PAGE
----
Maine’s local governments are set to receive more than half a billion dollars of pandemic-related federal relief funds, but most have yet to develop any major plans for investing the unprecedented windfall.

County and municipal governments in the state are entitled to almost $502 million from the American Rescue Plan Act, a coronavirus relief bill passed by Democrats and signed by President Biden in March.

Funding is intended to support urgent responses to the pandemic, replace lost government revenue, provide local economic relief and be invested in water, sewer and broadband infrastructure. The funding was broken into two tranches, with the first delivered two months after the legislation was passed, and the second to be distributed a year later. Governments have until 2026 to spend the funding on eligible expenses.

But the vast majority of Maine towns and cities have yet to receive funding, and others are considering where to make investments and whether to partner with one another and other entities to stretch the money further.

“I think a lot of communities are still trying to get a handle around the issue and how best to invest that revenue,” said Kate Dufour, director of state and federal relations for the Maine Municipal Association.

Typically, federal money flows into communities through competitive grants or as pass-throughs from the state, Dufour added. Direct payments of this magnitude are unheard of and could be used to make long-term investments instead of subsidizing regular municipal budgets, she said.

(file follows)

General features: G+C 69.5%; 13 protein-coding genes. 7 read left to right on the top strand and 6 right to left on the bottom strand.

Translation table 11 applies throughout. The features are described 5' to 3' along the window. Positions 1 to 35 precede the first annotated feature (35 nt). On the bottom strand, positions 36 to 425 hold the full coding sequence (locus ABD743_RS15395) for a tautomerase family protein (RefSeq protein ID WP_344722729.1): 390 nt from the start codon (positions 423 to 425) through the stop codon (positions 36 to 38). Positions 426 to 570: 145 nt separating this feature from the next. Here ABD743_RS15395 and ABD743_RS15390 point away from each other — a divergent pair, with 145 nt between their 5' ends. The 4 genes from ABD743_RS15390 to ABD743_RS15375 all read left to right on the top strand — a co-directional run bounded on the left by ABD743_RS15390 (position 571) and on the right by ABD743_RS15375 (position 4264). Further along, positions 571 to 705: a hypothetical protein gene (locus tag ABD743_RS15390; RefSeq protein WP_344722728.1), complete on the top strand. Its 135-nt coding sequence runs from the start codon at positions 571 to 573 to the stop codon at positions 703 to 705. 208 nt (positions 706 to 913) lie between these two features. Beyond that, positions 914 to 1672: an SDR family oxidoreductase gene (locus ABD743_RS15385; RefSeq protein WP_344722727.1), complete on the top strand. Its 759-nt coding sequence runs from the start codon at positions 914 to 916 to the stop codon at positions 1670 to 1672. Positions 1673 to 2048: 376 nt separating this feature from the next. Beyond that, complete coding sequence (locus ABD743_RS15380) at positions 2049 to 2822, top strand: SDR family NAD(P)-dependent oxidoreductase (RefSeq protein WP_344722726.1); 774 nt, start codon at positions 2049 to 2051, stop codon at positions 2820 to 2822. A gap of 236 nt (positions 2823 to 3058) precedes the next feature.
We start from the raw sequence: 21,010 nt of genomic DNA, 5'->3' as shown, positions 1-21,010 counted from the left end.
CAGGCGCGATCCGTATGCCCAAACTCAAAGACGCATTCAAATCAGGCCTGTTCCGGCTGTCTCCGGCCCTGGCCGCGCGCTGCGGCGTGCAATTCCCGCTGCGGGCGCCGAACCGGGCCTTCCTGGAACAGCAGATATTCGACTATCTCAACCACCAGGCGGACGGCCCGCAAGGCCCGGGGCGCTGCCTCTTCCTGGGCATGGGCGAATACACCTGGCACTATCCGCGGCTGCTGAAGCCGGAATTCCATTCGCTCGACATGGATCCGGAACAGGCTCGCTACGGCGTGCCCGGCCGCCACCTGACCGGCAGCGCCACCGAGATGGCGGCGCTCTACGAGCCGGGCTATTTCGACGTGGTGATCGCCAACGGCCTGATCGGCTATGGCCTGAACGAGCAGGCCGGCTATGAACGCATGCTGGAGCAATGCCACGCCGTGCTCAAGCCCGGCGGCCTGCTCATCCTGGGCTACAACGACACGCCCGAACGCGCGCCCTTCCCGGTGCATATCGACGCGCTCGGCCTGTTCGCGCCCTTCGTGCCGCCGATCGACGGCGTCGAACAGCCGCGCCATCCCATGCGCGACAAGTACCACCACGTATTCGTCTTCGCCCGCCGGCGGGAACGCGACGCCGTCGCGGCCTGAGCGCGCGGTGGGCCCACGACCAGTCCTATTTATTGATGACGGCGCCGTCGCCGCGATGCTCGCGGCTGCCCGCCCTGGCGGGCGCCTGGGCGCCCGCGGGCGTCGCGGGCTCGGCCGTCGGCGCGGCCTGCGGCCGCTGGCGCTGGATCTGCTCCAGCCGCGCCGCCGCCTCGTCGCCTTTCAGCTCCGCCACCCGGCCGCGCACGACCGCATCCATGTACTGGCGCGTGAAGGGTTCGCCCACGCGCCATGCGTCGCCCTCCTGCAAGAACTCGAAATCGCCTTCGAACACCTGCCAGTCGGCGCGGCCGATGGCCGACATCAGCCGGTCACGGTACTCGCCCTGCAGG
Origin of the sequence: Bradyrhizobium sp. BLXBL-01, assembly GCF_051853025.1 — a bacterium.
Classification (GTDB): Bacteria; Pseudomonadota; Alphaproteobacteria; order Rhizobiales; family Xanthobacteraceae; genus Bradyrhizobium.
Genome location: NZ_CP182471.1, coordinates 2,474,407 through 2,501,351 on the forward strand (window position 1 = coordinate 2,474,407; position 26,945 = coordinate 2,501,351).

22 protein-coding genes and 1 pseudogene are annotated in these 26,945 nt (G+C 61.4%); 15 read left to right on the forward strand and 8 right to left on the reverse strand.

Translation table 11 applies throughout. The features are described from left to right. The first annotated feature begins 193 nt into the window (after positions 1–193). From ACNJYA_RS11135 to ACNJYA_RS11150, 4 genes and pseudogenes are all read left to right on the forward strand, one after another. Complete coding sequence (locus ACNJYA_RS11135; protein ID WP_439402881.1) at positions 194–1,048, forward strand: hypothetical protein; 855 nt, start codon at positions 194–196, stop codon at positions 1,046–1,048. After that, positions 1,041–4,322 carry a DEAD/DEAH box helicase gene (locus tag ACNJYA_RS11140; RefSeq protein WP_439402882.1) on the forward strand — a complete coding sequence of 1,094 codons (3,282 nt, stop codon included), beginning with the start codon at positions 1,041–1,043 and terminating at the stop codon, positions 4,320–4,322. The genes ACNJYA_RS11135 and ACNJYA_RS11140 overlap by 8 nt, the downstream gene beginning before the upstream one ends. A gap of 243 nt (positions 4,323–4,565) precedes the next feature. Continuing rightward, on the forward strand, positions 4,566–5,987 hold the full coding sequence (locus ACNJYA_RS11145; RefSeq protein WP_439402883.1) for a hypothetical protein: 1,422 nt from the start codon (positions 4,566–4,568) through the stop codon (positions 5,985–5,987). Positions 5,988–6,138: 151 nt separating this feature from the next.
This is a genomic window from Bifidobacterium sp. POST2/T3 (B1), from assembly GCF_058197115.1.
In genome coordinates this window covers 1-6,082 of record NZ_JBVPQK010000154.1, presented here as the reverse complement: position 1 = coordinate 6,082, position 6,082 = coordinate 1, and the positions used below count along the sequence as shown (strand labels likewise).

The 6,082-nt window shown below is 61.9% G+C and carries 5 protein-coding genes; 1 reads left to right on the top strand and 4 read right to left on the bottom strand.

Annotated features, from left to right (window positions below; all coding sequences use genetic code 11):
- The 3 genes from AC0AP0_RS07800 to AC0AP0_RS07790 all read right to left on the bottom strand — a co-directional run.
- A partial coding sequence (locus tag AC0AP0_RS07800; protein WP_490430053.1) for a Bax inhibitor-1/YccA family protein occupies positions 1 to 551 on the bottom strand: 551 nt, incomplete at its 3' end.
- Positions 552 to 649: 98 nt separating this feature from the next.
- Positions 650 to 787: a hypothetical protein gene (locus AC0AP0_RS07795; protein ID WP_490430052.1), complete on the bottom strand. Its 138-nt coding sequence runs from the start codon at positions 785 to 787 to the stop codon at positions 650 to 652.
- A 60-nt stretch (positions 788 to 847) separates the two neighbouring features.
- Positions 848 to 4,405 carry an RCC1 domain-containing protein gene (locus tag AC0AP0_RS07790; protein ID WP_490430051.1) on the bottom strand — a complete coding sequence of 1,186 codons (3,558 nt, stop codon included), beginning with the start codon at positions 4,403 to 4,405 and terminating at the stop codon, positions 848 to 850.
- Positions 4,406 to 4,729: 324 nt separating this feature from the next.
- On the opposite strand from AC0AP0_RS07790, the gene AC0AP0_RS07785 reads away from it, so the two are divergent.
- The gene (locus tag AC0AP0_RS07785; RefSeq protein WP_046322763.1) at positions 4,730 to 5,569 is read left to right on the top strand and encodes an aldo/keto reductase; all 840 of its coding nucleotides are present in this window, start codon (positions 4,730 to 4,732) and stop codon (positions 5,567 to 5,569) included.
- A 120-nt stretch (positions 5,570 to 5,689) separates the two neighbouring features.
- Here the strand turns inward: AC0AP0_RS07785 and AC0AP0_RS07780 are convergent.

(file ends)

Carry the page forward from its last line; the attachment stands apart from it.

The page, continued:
“Here is an opportunity to think a little broader about investing in broadband or affordable housing,” Dufour said. “We have this revenue available, and it is not taking away from other local priorities.”

Maine’s 16 counties and six “entitlement” cities that manage federal grants were allocated the first tranche of funding this month. But almost 500 towns and cities set to receive $119 million as a pass-through from state government may have to wait until August to receive the money.

The state was supposed to distribute funds 30 days after receiving them from the federal government, but it applied for a one-month extension to wait for final  U.S. Treasury program rules and create an online application portal.

Funding ranges from more than $2 million each for Sanford, Scarborough, Brunswick and Saco, to just over $300 for Glenwood Plantation, an Aroostook County hamlet that had just three residents in the 2010 census.

“We are attempting to keep the process for disbursement and accounting as streamlined and as simple as possible for municipalities, which is why we are creating and launching a portal for this purpose,” said Kelsey Goldsmith, communications director for the Department of Administrative and Financial Services. “It is our goal to distribute these funds quickly and expect Maine communities to have them in hand in short order.”

Even cities and counties that received funding directly are not rushing to spend it. Local governments have some flexibility to spend the money, but it cannot be used for any purpose they wish.

The money is eligible to pay for public health measures, vaccinations, personal protective equipment and things such as hazard bonuses for public and private front-line workers, grants to businesses, affordable housing, child care and other priorities.